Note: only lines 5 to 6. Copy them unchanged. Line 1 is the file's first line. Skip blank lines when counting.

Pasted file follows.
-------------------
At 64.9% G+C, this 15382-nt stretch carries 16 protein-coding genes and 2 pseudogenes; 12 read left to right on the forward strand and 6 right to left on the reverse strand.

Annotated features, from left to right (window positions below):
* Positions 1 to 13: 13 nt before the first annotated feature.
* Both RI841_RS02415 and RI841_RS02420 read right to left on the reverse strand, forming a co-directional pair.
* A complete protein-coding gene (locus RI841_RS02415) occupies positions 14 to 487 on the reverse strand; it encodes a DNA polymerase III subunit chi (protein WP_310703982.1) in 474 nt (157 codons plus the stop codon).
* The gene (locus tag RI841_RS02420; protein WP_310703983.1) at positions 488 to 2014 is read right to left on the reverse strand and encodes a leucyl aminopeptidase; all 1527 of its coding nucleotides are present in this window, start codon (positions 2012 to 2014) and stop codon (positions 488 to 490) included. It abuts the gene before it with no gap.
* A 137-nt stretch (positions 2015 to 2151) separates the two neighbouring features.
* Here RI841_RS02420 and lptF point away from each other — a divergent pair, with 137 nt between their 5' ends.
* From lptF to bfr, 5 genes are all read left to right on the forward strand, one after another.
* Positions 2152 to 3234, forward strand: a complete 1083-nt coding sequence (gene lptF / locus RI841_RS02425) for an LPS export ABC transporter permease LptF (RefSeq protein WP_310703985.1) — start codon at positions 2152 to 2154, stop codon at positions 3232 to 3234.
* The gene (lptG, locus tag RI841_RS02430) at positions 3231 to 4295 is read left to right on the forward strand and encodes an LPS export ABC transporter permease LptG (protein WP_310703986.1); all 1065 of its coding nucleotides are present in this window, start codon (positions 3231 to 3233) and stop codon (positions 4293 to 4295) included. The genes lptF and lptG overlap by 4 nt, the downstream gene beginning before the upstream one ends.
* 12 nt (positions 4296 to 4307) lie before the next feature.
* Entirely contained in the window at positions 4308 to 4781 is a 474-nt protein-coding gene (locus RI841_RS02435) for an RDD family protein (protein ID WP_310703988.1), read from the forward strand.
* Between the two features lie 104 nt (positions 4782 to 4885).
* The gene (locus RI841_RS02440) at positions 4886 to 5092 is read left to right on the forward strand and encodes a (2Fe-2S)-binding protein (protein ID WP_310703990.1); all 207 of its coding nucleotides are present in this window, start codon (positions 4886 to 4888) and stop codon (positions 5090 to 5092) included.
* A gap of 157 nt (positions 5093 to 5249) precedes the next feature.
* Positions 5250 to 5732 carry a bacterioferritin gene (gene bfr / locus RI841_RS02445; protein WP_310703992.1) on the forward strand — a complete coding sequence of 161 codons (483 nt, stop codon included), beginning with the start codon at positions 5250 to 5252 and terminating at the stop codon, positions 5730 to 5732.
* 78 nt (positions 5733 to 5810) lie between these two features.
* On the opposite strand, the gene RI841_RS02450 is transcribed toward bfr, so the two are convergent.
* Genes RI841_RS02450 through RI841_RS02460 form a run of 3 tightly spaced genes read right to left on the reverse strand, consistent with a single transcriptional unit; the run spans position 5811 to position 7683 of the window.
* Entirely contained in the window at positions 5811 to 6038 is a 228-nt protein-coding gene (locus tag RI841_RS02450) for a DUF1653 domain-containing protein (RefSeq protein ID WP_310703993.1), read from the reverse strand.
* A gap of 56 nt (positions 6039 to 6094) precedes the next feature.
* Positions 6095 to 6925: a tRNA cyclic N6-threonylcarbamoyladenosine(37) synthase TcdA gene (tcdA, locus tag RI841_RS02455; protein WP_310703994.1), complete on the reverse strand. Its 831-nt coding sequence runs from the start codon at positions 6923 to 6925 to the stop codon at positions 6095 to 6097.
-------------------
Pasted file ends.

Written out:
* A complete protein-coding gene (locus RI841_RS02415) occupies positions 14 to 487 on the reverse strand; it encodes a DNA polymerase III subunit chi (protein WP_310703982.1) in 474 nt (157 codons plus the stop codon).
* The gene (locus tag RI841_RS02420; protein WP_310703983.1) at positions 488 to 2014 is read right to left on the reverse strand and encodes a leucyl aminopeptidase; all 1527 of its coding nucleotides are present in this window, start codon (positions 2012 to 2014) and stop codon (positions 488 to 490) included. It abuts the gene before it with no gap.